NSB/App Studio FAQ

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What kind of dev tool is this?

App Studio is a complete development environment for mobile devices. It can be programmed in JavaScript or BASIC. The BASIC language implements a large subset of Microsoft's Visual Basic, with extensions to create a complete development environment. App Studio BASIC is a full, modern implementation of BASIC, with proper subroutines, variant data types and no line numbers. Applications you create are freely distributable and are write-once, run anywhere. Lots of sample code is included. A 155+ page Handbook is included in pdf form. The environment features a Visual Designer, which allows you to graphically lay out your control and set their properties. You can then hook code into the controls and add other code as needed. When your code is complete, use one key run run it locally, deploy it to a website or convert it to a native app using PhoneGap. If you have worked with Microsoft's Visual Studio, you'll find it easy to come up to speed with.

What devices do the apps it create run on?

App Studio apps run on:

  • iPhone (any model) with iOS 3.0 or later
  • iPod Touch (any model) with iOS 3.0 or later
  • iPad (any model)
  • Android 2.1 (or later) devices.
  • BlackBerry OS 6 (or later) devices
  • HP Web OS devices
  • Windows Phone devices (limited)

Development can be done on any computer running Windows 8, 7, Vista or XP. Using Parallels or VMWare, it runs well on Mac OS. Virtualbox WIN/XP and Ubuntu Wine also work.

What technologies is it built on?

App Studio makes use of JavaScript, HTML5, CSS and WebKit. These are all under the covers, however: there is no need to learn these technologies to use the product. Your BASIC code is translated to JavaScript, which is then executed by the same browser engine used by Safari, Chrome or whatever internet browser the device uses. Similarly, screen objects are internally implemented in HTML, taking advantage of HTML5 and WebKit technologies. Recent work by Google and Apple have given dramatic speed improvements to JavaScript: it is now faster than many purely compiled languages.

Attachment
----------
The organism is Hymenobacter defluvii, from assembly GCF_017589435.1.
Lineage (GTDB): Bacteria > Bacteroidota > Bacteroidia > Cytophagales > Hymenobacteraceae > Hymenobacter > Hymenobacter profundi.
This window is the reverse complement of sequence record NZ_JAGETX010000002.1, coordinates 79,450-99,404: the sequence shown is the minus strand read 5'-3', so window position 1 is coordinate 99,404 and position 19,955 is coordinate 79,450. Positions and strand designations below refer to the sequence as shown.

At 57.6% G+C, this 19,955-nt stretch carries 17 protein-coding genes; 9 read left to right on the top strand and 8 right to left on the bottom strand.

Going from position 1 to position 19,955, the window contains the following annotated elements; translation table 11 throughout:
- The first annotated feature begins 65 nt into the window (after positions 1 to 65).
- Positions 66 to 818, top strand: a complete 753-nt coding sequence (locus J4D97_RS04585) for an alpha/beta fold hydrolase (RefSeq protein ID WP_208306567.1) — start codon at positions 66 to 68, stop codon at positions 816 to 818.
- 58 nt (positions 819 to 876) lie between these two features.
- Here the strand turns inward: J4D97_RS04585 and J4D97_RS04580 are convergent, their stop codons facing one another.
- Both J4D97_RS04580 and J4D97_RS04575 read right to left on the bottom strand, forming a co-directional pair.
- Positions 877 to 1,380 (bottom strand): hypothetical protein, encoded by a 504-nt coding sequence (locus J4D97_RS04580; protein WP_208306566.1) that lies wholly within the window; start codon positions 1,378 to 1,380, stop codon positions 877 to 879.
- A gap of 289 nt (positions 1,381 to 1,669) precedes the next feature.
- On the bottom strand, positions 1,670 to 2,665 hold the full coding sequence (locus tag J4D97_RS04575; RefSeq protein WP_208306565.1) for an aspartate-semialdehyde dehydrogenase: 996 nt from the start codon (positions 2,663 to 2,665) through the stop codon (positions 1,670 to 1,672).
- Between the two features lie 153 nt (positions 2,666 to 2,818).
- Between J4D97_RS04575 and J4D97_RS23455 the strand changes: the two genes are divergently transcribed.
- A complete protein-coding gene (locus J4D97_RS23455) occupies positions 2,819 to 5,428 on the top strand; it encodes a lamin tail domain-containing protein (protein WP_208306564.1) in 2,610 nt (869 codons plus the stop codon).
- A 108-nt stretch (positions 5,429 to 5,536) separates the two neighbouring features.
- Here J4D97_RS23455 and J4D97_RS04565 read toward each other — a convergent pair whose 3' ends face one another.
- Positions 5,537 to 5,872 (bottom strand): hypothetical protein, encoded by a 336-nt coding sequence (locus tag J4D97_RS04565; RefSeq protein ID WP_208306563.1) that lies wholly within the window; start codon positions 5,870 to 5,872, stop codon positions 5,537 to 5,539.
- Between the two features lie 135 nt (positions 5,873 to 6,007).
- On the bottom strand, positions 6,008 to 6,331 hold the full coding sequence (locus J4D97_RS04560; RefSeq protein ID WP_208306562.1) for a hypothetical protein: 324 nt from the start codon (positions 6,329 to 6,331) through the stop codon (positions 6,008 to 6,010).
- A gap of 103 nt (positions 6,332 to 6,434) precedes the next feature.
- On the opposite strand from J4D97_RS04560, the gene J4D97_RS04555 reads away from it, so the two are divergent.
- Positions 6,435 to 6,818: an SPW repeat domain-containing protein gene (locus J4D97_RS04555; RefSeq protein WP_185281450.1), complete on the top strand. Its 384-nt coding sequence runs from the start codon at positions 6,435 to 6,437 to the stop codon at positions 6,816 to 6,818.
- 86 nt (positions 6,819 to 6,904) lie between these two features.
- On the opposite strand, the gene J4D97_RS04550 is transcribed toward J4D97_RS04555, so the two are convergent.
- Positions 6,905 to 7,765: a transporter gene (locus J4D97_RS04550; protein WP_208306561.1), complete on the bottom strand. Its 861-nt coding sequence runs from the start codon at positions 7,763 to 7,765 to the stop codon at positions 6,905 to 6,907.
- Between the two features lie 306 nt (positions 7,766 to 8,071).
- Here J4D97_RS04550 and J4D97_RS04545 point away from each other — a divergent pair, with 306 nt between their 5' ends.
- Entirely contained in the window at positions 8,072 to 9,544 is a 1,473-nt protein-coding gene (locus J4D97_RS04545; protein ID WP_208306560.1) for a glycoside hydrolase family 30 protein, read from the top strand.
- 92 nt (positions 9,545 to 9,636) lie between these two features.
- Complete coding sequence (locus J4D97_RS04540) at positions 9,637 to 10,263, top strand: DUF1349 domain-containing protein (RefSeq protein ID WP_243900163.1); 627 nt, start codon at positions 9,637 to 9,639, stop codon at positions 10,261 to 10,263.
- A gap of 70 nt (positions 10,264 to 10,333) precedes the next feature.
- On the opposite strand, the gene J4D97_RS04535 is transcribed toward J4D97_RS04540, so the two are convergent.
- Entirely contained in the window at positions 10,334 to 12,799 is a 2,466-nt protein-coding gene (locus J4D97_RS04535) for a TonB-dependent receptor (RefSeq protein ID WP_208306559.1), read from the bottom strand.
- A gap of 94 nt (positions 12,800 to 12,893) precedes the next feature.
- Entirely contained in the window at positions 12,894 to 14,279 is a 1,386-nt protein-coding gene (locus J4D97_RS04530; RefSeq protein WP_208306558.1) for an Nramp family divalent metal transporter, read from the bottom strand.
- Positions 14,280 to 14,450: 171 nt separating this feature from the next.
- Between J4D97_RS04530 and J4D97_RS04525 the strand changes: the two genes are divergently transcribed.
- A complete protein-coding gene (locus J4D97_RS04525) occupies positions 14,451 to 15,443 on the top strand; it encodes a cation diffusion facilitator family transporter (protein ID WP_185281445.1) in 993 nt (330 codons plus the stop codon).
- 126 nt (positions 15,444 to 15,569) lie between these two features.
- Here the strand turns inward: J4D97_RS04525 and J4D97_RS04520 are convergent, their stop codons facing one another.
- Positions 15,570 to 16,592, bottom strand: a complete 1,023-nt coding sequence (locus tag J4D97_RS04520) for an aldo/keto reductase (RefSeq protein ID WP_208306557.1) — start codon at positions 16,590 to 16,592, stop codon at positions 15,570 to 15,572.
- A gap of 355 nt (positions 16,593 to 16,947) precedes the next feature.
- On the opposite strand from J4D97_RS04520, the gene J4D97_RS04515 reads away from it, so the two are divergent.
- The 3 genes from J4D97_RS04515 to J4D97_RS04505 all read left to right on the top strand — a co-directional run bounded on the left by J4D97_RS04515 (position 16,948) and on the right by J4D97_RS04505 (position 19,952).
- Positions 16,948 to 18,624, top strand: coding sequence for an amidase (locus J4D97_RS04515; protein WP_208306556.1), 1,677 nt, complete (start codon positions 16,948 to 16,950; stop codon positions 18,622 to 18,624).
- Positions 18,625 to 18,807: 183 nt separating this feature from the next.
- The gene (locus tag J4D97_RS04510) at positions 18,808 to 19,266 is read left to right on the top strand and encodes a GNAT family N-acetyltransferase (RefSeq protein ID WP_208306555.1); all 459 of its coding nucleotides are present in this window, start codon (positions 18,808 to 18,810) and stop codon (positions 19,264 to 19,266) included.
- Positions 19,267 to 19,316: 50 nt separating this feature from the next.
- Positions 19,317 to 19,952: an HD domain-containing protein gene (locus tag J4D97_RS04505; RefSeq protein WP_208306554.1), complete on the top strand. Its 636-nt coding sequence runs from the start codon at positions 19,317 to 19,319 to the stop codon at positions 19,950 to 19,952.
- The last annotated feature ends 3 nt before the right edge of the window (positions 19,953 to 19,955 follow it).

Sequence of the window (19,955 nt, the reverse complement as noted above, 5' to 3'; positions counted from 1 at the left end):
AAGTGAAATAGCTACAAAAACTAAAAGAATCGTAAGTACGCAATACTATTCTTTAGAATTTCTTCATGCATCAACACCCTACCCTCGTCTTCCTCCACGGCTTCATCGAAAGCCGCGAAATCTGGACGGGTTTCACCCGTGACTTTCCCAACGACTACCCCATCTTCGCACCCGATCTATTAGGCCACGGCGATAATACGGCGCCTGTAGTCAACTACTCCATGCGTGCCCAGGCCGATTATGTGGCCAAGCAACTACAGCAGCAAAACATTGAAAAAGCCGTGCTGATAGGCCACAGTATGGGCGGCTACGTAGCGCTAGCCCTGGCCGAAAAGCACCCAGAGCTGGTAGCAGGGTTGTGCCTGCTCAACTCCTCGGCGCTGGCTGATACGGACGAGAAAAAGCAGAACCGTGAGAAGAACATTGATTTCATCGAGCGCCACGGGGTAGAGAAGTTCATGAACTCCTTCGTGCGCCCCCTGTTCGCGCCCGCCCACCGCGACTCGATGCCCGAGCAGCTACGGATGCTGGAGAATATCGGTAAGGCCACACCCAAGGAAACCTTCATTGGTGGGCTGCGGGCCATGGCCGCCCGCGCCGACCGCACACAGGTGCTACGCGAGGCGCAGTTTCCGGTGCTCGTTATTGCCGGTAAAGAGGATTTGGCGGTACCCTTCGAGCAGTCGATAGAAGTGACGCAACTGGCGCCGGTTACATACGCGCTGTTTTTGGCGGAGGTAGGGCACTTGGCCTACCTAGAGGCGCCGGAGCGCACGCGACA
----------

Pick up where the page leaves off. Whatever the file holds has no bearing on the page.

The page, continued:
How big is the runtime?

Tiny - less than 125k. Of course, this number will increase if you use various libraries and frameworks. Why isn't App Studio just like Visual Basic or NS Basic/CE? It's actually a lot like Visual Basic and NS Basic/CE. Both use the same core language definition: all the statements and functions are identical. The differences lie in the operating system and environment. For example, the screen controls on an iPhone have a very different look and feel to their counterparts on the desktop. Controls which are designed to be touch operated will work differently from keyboard and mouse style controls.

How fast is it?

App Studio executes up to 700,000 loops/second on the current generation of devices. That's pretty quick for devices in this class, fast enough for most anything but perhaps the very heaviest number crunching.

How can I test my programs?

During development, App Studio runs your program in your default browser: Chrome and Safari work best. They both have good debugging facilities. The program looks and feels much like it will on a real device. Of course, you should also test on actual devices.

Can I do file I/O?

Yes. For simple files, there is a local store which lets you save and retrieve string data. It is persistant, meaning the data will still be there next time you start the program. Most devices allow up to 5 megs per app. SQLite is supported for more sophisticated applications. It's an easy to use database that gives good performance. One thing you cannot do is access the files and information of other apps. Modern mobile operating systems "sandbox" the apps so they cannot interfere with each other.

Can I access a database on my server, such as MySQL, Access, Oracle, etc.?

The only database that runs locally on mobile devices is SQLite. If you want to get information from a server database to your device, you have a couple of choices:

  • Import the data into an SQLite database and include it with your project.
  • Have a listener program on a port on your server. Use AJAX calls from your app to the listener program. The listener program can then access the database on the server and return the requested information.

What can't I do?

For things like Bluetooth, camera, microphone, serial comms, you'll need to use PhoneGap. PhoneGap lets you run your App Studio app as a native application. It has plug ins which let you use native API functions.